The HIPAA wellness regulations stipulate that a wellness program that does not base the plan incentive on a standard related to a health factor is not subject to the five requirements, and automatically qualifies under the regulations, without regard to the level of incentive available for participation in the program. An example of such a program, often termed a "participation-only" program, would be a wellness program in which the participant submits a detailed HRA, to a wellness provider, usually an outside firm that contracts with the plan administrator. On the basis of the HRA results, the wellness provider may refer the participant to a wellness coach, who will contact the participant confidentially, to provide wellness information without the knowledge or involvement of the employer.
The HIPAA wellness regulations further provide that the incentive for participation in such a participation-only wellness program is not limited (as it would be if the incentive were based on a health factor), and that an employee who does not participate in the wellness program may be barred from participating in the health plan altogether without violating HIPAA.5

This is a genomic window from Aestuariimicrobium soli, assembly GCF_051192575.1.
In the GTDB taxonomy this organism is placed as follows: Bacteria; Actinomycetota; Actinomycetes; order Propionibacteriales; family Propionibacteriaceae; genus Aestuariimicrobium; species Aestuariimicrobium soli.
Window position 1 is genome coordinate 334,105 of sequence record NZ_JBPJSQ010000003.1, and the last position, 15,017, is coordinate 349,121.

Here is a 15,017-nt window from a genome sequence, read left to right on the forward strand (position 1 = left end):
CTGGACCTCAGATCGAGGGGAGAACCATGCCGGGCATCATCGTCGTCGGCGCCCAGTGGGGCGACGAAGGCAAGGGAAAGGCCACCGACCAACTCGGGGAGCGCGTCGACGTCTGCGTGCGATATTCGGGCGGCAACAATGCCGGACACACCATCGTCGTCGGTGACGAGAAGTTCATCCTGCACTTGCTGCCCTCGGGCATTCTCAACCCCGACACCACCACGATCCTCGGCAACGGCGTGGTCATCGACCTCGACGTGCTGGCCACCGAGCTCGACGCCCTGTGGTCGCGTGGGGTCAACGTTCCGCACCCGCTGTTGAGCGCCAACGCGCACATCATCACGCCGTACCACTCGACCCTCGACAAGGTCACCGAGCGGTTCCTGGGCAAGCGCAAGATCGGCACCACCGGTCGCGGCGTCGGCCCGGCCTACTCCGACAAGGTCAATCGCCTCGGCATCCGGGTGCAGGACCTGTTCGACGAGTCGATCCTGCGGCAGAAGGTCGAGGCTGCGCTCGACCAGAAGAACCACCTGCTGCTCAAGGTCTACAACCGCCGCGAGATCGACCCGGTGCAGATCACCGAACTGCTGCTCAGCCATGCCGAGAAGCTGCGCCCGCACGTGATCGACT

HRAs as Part of a Wellness Initiative Under the ADA
HRAs that are included in a wellness initiative as part of a group health plan under HIPAA may violate the Americans with Disabilities Act even if they comply with HIPAA. The ADA, as amended by the ADAAA, prohibits discrimination in employment "against a qualified individual on the basis of disability in regard to job application procedures, the hiring, advancement, or discharge of employees, employee compensation, job training, and other terms, conditions, and privileges of employment."6 Further, the ADA prohibits employers from requiring employees to undergo medical examinations or inquiries, except under specific exclusions. Generally, the examination or inquiry must be made on a post-offer basis for employment and either be "job-related and consistent with business necessity,"7 or a voluntary medical examination, as "part of an employee health program available to employees at that work site."8